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EU’s Bold Move: Evaluating Export Controls on AI Tech and Semiconductor Chips Signals Global Power Shift

EU’s Bold Move: Evaluating Export Controls on AI Tech and Semiconductor Chips Signals Global Power Shift

The European Commission is taking steps to assess the risks associated with critical technologies such as AI and semiconductor chips, with the goal of preserving strategic interests and security.

European Commission Conducts Risk Assessments on Critical Technologies

The European Commission has announced its intention to conduct risk assessments on critical technology areas, including artificial intelligence (AI) and semiconductor technologies. The decision comes as part of the EU’s efforts to safeguard its strategic interests and security.

The identified areas for assessment include AI, advanced semiconductor technologies, quantum technologies, and biotechnologies. These technologies were chosen due to their transformative nature, the risk of civil or military fusion, and the potential for human rights violations.

Thierry Breton, the commissioner for the internal market of the European Union, emphasized the importance of continuously monitoring critical technologies and assessing risk exposure. He stated that Europe is adapting to new geopolitical realities and acting as a real geopolitical power.

The risk assessments will be carried out by the end of the year, and any results or initiatives based on the assessments will be presented by spring 2024. The next steps involve engaging with the 27 EU member states to begin collective assessments of the identified technology areas.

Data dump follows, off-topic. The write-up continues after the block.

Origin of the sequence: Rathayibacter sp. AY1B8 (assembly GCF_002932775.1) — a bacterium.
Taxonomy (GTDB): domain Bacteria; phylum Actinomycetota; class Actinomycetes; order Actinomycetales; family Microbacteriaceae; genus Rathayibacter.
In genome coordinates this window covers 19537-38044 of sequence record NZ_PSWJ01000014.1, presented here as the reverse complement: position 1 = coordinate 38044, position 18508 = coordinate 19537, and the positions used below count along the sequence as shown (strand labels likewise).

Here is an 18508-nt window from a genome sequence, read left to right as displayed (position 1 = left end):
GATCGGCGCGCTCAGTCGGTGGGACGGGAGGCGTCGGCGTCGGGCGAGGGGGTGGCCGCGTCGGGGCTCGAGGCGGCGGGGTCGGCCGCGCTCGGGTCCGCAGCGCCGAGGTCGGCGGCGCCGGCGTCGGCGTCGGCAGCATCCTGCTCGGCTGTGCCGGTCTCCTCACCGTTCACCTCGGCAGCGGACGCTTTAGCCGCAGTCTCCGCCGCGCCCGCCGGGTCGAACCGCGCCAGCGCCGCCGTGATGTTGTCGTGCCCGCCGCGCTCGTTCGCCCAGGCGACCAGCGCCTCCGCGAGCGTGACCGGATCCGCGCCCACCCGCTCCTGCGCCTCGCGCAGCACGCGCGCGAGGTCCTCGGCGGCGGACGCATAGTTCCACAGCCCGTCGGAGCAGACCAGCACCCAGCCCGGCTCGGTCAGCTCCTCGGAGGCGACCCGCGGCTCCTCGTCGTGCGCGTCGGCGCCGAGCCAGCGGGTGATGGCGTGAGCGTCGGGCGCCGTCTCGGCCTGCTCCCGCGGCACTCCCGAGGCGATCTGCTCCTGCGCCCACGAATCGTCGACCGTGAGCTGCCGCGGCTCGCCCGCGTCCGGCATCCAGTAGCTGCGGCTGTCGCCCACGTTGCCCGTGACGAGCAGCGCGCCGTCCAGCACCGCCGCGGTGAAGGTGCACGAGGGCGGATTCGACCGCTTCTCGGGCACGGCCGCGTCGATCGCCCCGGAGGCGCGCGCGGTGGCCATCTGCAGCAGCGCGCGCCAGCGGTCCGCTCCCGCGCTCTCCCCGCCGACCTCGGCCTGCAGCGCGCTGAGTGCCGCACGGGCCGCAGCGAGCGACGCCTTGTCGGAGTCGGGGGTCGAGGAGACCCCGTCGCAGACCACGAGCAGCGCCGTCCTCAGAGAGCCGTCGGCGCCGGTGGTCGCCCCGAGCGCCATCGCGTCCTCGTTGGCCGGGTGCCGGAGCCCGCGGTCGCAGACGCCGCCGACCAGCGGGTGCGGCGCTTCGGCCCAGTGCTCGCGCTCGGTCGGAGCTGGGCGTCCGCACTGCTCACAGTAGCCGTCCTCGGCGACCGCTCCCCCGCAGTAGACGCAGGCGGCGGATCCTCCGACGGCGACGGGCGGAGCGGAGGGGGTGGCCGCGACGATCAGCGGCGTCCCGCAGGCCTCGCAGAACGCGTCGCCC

This development follows the enactment of the Joint Communication on European Economic Security Strategy in June 2020, which aims to protect against risks and promote European competitiveness in specific markets.

The United States has also been focusing on assessing the export risks of its own technology in similar sectors. Recently, it banned the export of high-level AI semiconductor chips to China, and lawmakers have supported legislation that would require companies to report investments in Chinese technologies. These decisions have prompted other countries to consider their own course of action regarding AI technologies.

In conclusion, the European Commission’s risk assessments on critical technologies demonstrate its commitment to preserving strategic interests and security. By assessing the risks associated with AI and semiconductor technologies, the EU aims to adapt to new geopolitical realities and act as a real geopolitical power.

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Akash Osta
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